Sometimes the best things were a surprise – Reno

I don’t gamble really. I dislike smoking, casinos, etc. So when we decided to fly to Reno to enjoy the Reno Jazz Festival our son was playing at I honestly had tremendously low expectations. We’d been to Reno once before – maybe 25 years ago or so. It was Vegas-lite. Except with a bunch of Harleys on the main drag. There were some good things (take your beer with you when you walked outside²) and plenty of unpleasant things (the food, the casinos, the smoking, and well… kind of everything).

Our expectations were low. We read a bit about the new riverwalk area on the Truckee. But as we approached the airport we were taken by the lovely snow-clad mountains (Tahoe region was clobbered with snow this year). On the drive into town our shuttle driver mentioned how lovely the University of Nevada/Reno was. We were skeptical especially as we hit downtown – the casinos look pretty bad, worn out, seedy. And like all American cities these days Reno has a homelessness problem.

We walked up to the UNR campus and wow! the driver was right. They’ve built a lovely campus that blends new buildings with old, sunny walking paths all over the place, and just a general sense of “yeah, this is a great place to attend college”. I don’t know if that is true or not but the kids walking around all seemed happy so that’s the only measure I went with.

The downtown riverwalk area is also lovely. There is a popup-style bar called the Eddy – cocktails, bocci, and watching the river go by (in almost overflowing flood stage). There are restaurants like Campo along the river too. There are snazzy-looking apartments downtown. With the Sierras only an hour away I can see how the recast of Reno as an outdoorsy place is gradually replacing the older, stodgier, seedier casino (getting 50k new jobs with a Tesla plant isn’t going to hurt either). Our hotel is the first non-smoking, non-casino place. It comes with a great climbing gym, an outdoor climbing wall that is scary-looking, and a nice restaurant¹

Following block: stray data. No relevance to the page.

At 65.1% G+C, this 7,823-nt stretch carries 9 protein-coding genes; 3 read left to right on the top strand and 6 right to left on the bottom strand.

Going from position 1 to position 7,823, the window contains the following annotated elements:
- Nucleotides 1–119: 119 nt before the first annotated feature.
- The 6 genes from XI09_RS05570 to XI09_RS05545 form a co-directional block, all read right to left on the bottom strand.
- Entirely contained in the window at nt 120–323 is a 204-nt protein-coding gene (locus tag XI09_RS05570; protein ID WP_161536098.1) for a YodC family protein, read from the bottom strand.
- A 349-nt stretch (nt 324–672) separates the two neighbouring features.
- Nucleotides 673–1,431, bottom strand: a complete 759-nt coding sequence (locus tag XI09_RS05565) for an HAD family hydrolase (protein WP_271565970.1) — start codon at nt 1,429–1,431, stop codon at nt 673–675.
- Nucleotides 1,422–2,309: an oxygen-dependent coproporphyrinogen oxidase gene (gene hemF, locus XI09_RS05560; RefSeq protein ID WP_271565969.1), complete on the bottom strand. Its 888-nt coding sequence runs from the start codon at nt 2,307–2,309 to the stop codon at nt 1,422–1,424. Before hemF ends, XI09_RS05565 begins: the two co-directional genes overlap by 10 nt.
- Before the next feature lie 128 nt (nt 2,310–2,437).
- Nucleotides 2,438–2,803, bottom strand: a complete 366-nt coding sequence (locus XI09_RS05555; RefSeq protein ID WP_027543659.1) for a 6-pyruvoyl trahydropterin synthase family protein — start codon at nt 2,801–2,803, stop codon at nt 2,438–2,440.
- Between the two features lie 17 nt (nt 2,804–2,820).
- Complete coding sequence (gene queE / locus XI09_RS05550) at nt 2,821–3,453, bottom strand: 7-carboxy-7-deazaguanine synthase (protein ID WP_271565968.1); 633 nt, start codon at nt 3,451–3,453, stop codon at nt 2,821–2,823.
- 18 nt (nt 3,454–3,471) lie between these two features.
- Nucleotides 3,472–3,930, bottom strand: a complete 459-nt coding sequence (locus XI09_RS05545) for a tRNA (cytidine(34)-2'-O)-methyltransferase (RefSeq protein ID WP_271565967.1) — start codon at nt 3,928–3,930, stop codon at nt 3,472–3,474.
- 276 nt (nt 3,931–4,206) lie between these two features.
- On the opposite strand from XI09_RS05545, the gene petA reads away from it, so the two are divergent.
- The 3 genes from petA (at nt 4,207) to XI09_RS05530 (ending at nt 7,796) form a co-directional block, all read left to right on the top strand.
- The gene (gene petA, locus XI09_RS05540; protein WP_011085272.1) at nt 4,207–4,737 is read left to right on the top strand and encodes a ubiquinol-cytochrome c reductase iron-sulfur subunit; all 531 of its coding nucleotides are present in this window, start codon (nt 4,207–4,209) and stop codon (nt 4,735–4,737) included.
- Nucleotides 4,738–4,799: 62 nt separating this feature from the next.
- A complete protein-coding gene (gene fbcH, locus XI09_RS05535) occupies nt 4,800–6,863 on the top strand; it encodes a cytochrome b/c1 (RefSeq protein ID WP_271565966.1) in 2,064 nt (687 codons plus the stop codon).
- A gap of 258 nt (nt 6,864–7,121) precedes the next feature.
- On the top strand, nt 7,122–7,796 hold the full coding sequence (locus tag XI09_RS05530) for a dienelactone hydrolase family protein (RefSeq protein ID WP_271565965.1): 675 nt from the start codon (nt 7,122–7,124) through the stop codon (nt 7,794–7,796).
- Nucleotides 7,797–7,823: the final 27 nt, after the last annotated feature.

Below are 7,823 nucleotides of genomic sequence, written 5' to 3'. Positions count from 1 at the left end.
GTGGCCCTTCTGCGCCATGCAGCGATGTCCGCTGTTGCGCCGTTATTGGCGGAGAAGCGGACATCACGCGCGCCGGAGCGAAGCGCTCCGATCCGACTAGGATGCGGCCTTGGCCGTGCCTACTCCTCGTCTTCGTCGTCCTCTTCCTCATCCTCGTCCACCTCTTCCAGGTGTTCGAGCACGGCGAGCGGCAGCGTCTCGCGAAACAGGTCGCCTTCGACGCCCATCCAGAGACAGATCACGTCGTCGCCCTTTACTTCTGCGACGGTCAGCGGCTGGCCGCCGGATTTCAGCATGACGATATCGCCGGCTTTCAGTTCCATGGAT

The drivers stop at crosswalks. The place is pretty clean overall. More than anything else it was so much better than our low expectations that we just spent a lovely weekend there and would go back.


¹ Of note is that service in Reno is generally terrible. Not mean or anything, folks are friendly. But the staff at every bar or restaurant seemed to be pretty much on their first day on the job (exception was the bartender at Whitney Peaks). Four or five waiters milling around… but no one could quite figure out why all these people were in their restaurant. At a lovely pub on the river one poor bartender was just confused with a simple drink order and stumbled back and forth asking for the directions again and again. So reset your expectations, this isn’t big-city dining. It’s honest but sort of stumbling along but with a general good will vibe about it.

² The outside beer thing is gone – they changed the law at some point so it’s pretty much like everywhere else in the US – finish your drink, then stumble on down the road.